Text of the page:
Up until now, problem with bank invoicing solutions (like this one we profiled ages ago from Wells Fargo) is that they do not offer any accounting capabilities. Sure, you can create an invoice and request payment, but how do you manage the associated accounting entries, track your SKUs, or manage pricing? How does the data get into your accounting software – does the bookkeeper work from paper, or is the business managed on an Excel spreadsheet?
And finally we’ve previously covered Western Union’s mobile payment for small business cross-border payments (a huge hit with entrepreneurs) and now the company has announced plans to support invoicing and other related small business needs (at least in the US).
Regardless of niche or provider, solutions for smaller businesses should include logical workflow to guide the entrepreneur and his/her limited staff through daily business processes, have intuitive interfaces, and just enough complexity, but not too much. The solutions should channel Steve Jobs and emulate simple yet feature-rich Freshbooks, not bloated, complicated Quickbooks.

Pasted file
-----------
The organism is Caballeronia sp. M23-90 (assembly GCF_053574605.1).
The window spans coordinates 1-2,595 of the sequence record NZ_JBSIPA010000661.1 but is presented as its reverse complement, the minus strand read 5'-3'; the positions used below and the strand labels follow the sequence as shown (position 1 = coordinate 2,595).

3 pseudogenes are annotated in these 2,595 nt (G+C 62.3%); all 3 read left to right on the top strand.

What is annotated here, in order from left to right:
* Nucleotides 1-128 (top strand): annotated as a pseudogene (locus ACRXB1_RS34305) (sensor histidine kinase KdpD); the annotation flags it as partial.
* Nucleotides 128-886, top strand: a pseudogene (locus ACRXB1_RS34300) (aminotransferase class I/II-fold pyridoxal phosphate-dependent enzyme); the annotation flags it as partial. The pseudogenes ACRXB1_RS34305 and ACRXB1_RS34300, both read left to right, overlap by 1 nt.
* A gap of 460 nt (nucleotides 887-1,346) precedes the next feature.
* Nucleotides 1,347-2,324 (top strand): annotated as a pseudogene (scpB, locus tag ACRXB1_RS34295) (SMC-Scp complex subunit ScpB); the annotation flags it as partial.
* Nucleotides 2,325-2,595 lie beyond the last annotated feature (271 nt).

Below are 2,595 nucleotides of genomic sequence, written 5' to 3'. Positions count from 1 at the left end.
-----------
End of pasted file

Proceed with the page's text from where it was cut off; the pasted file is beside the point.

Easy to use, integrated solutions for small businesses benefit all businesses. In the complex ecosystem of B2B payments one of the most significant challenges is the long tail of suppliers that big buyers do business with. The very smallest and occasional suppliers can often be persuaded to accept a purchase card and key trading partners adopted EDI/EFT solutions back when I was still in high school. But the wide swath of transactions in the middle, between large buyers and smaller suppliers, or businesses that interact with one another infrequently are stubbornly paper check. Anything that helps erode businesses reliance on paper checks and manual processes will benefit corporate treasury customers as well as mid-market and small business bank customers.
And perhaps it won’t be long until the treasury, accounts payable and accounts receivable employees at large companies realize how much easier to use and convenient small business solutions are and start to demand that the banks improve their treasury management solutions.
If this post piqued your interest, check out Glenbrook’s upcoming workshop on B2B Payment Strategy in Palo Alto, CA on May 18th. Details and registration here.
* Glenbrook’s B2B Market Sizing segments the business payment market by industry and size of business. We distinguish between industries that sell goods and those that sell services, and those that sell only to businesses, only to consumers, or to a combination of both. We estimate both the number of invoices generated and the associated funds collected. Contact me for more information.